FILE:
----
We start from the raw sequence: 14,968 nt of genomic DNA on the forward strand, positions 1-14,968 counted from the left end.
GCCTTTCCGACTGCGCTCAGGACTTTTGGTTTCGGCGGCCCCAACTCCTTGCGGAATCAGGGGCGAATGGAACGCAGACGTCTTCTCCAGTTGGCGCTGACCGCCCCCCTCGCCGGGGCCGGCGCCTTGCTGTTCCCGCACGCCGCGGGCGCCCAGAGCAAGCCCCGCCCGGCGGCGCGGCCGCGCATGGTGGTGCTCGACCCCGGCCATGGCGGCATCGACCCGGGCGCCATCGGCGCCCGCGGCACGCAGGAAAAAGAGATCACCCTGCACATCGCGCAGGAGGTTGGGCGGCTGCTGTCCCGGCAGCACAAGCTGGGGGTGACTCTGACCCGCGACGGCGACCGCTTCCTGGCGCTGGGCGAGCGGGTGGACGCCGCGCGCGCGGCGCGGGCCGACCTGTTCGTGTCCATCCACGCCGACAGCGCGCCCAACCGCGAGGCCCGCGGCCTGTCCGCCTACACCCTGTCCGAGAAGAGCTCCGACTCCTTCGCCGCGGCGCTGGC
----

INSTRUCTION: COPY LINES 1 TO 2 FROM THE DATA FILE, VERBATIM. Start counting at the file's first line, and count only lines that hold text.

We start from the raw sequence: 14,968 nt of genomic DNA on the forward strand, positions 1-14,968 counted from the left end.
GCCTTTCCGACTGCGCTCAGGACTTTTGGTTTCGGCGGCCCCAACTCCTTGCGGAATCAGGGGCGAATGGAACGCAGACGTCTTCTCCAGTTGGCGCTGACCGCCCCCCTCGCCGGGGCCGGCGCCTTGCTGTTCCCGCACGCCGCGGGCGCCCAGAGCAAGCCCCGCCCGGCGGCGCGGCCGCGCATGGTGGTGCTCGACCCCGGCCATGGCGGCATCGACCCGGGCGCCATCGGCGCCCGCGGCACGCAGGAAAAAGAGATCACCCTGCACATCGCGCAGGAGGTTGGGCGGCTGCTGTCCCGGCAGCACAAGCTGGGGGTGACTCTGACCCGCGACGGCGACCGCTTCCTGGCGCTGGGCGAGCGGGTGGACGCCGCGCGCGCGGCGCGGGCCGACCTGTTCGTGTCCATCCACGCCGACAGCGCGCCCAACCGCGAGGCCCGCGGCCTGTCCGCCTACACCCTGTCCGAGAAGAGCTCCGACTCCTTCGCCGCGGCGCTGGC